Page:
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RINGU (October 15th)


I can still remember the first time I watched Hideo Nakata's Ringu. I was 18 years old and had been an avid horror fan for a couple of years at this point. My parents owned a video rental store (which I worked at) so I had regular access to the new releases. However there were obviously a good number of horror films that we didn't have. Older and foreign films especially. I knew of Ringu after reading about it in a magazine but had forgotten about it until one day I saw a VHS copy in my local HMV for £4.99. I bought it straight away and a couple of days later, was watching it with my girlfriend and younger sister (these are two separate people just to clarify). We had the lights turned out, had moved the sofa close to the TV and the fact we were watching a VHS copy of a film about a cursed VHS just made us a little bit more apprehensive. This is the way Ringu is meant to be watched and it scared the bejesus out of us. It was also the first Japanese horror I had really seen and I found the style particularly weird and unsettling. 18 years on and I think I have only seen this classic once more all the way through (I think it must have been within a couple of years of my first viewing) and although I could remember some of the key scenes and images, my memory of a lot of it was quite hazy. So I decided it was time for a rewatch.

I mean, you probably already know what the basic premise of Ringu is but I'll refresh your memory anyway. The film opens with a brilliantly tense scene where a couple of high school girls talk about a videotape that was recorded in a place called Izu and that if you watch it, you die seven days later. One of the girls, Tomoko, fearfully reveals that she watched the video a week ago with two other friends and that afterwards they received a phone call. The phone then rings from downstairs and terrified, they answer the call. But it's just one of the kid's mums saying that she is going to be hone a bit later than planned. The two girls laugh about getting so scared. The friend goes upstairs leaving Tomoko alone, who becomes spooked when the TV turns itself on by itself. She turns it off, goes to make a drink and is then killed by an unseen assailant. We then flash forward a couple of days, where Tomoko's aunt Reiko, a newspaper reporter, is investigating the story of the cursed video. After a little bit of digging, she realises her niece watched the video a week before she died. Reiko manages to trace the video and watches it. Any doubts that the curse is a hoax are almost immediately dashed and Reiko realises with cold certainty that she only has seven days left to live, unless she can find a way to lift the curse...

Ringu basically kicked off the J-Horror craze and established a number of key tropes that were repeatedly aped for years by movies that were often pale imitations. In the haze of the American remake and the subsequent Japanese sequels, my recollection of much of the film was foggy and in some instances, just downright confused. But one thing is clear after revisiting it again after such a long time; it's still a great horror movie. However, it understandably does not wield quite the same power as it did first time round. It's actually a lot more procedural than I remember and although there are some really unsettling images and a couple of properly scary sequences, it's quite a restrained film. The Grudge movies cranked things up a notch in terms of scares but Ringu doesn't attempt to make you jump and there is virtually no gore, it tries to do something a bit more worthwhile – and more difficult. It tries to make you feel an inescapable sense of foreboding and on that front, it works wonderfully. J-Horrors have come to be associated with a certain look, a certain aesthetic and Ringu is responsible for much of it. There's a green/grey hue to everything. Internal shots are shrouded in shadows and murk and there's a really strong elemental feel to it too with lashings of overcast skies, wells, volcanos, islands, and the ocean. There's also a keen sense of grief to a lot of it as well.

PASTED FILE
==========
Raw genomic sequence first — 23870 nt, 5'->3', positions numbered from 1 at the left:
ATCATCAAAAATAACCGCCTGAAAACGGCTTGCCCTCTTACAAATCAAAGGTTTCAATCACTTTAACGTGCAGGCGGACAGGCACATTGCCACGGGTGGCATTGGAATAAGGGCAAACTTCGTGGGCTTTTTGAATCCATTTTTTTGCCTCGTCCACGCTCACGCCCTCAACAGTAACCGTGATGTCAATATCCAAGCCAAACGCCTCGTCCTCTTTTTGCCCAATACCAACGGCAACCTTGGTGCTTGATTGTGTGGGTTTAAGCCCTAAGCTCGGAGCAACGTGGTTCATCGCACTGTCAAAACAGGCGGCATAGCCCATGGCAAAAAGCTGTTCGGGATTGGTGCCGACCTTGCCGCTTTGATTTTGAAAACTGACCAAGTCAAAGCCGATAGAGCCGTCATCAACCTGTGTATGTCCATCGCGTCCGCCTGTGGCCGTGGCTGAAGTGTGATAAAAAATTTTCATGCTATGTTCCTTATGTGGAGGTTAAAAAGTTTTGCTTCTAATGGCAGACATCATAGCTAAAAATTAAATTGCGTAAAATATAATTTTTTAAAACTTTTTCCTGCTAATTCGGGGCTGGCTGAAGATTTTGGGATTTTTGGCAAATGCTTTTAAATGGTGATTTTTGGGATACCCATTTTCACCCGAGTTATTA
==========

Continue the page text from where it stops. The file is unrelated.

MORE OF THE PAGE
I actually really like Gore Verbinski's remake which I think captures a lot of this but one of the things that Ringu has over it is the mythology at the heart of the movie. The Ring does that western thing where it feels the need to do a deep dive into the background of the curse and the antagonist whereas Ringu is content to give you just enough to set your imagination on fire but not so much that it takes away the mystery. Quite often it's what we don't understand that frightens us most and there's a really unnerving nightmare like quality that makes it so damn effective.

It's one of those films where I can imagine younger viewers watching it for the first time might not 'get it'. It's billed as one of the scariest films of all time. The DVD cover carries the quote 'It makes The Blair Witch Project look like a walk in the woods'. I think if you go in expecting this to be a deeply terrifying experience, you may leave a little disappointed. But the fact remains that Ringu is a hugely important and really ominous horror that contains a couple of scenes that are deservedly lauded as being up there with the best this genre has to offer. It's one of those films that lingers with you for a few days afterwards and is difficult to shake. And I simultaneously loathe and love those.


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